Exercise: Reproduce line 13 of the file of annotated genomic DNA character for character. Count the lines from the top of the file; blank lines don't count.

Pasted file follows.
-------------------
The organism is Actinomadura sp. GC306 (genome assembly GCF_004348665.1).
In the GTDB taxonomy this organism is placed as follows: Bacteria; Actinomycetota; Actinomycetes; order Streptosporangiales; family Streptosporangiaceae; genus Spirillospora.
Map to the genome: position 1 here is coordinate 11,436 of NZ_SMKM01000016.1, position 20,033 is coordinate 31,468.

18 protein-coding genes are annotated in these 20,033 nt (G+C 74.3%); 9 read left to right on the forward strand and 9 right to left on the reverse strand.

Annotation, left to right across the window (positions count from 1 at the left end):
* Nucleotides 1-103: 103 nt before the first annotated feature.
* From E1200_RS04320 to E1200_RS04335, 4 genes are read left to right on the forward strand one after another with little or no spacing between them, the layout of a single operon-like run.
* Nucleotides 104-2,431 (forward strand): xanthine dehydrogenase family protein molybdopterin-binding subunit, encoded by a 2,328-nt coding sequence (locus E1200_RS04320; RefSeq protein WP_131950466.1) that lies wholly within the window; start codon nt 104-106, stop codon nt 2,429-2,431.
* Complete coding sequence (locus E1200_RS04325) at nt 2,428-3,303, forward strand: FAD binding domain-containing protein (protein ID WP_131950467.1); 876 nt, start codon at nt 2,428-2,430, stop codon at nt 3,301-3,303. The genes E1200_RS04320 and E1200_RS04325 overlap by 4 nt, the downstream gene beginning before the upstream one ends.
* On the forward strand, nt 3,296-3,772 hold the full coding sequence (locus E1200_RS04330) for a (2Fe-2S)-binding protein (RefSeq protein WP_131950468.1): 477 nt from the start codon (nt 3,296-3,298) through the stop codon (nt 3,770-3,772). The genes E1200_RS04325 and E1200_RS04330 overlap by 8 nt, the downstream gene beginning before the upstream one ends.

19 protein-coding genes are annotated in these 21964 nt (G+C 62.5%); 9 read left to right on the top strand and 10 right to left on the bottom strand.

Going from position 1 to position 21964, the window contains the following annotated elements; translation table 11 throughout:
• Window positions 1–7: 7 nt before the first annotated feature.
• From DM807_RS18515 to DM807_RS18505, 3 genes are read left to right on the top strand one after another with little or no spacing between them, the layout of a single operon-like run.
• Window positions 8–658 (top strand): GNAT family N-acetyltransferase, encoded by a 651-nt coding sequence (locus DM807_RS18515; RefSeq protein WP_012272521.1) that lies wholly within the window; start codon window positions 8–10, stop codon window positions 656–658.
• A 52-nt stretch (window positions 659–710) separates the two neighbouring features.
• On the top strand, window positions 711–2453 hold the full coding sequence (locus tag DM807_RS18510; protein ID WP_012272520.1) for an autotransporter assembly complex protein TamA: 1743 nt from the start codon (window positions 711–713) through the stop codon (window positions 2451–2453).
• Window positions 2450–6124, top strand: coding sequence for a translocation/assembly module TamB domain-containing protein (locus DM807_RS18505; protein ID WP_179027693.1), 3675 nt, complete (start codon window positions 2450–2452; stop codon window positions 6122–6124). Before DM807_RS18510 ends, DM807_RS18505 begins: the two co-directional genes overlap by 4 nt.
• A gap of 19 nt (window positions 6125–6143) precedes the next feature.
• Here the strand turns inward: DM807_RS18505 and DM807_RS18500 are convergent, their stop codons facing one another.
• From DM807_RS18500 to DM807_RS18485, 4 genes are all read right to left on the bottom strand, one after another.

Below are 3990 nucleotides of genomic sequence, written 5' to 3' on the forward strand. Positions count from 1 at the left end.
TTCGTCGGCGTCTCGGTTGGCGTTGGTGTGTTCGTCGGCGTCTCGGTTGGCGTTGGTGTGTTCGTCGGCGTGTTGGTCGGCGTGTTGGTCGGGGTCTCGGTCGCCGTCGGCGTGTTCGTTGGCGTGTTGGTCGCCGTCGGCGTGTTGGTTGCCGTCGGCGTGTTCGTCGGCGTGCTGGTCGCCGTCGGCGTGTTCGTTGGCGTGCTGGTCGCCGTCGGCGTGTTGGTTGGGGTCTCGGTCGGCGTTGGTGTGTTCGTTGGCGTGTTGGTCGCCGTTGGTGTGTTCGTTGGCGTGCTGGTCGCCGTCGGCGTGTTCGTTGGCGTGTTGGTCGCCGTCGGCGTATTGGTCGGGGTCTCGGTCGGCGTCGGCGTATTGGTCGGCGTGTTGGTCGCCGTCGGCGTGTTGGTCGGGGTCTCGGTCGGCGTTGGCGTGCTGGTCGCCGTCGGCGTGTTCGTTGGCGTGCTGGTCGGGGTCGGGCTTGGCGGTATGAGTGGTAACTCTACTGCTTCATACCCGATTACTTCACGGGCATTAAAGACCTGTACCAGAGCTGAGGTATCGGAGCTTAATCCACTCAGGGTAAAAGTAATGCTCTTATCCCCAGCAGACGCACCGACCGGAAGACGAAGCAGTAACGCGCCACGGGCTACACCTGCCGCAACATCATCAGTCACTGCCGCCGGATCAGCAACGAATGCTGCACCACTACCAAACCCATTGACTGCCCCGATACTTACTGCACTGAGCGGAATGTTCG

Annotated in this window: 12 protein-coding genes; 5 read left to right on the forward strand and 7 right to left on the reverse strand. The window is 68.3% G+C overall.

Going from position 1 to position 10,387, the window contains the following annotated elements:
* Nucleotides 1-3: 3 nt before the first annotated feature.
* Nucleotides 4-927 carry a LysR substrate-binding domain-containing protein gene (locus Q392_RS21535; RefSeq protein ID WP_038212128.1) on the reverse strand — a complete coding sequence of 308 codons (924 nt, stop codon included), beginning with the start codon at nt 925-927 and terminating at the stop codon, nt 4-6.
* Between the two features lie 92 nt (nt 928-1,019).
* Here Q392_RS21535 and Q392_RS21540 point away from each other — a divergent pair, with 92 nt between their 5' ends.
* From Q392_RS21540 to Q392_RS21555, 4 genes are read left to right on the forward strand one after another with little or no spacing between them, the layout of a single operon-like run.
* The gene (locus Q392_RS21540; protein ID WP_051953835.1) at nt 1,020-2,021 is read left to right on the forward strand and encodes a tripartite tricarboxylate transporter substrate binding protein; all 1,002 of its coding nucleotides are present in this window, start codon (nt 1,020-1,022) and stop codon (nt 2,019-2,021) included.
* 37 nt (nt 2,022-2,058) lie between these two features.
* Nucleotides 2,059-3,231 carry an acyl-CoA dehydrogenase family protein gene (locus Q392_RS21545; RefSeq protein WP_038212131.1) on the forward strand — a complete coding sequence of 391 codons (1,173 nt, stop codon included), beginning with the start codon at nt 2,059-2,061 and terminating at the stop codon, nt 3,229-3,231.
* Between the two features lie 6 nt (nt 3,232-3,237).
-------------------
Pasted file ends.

• Window positions 1–7: 7 nt before the first annotated feature.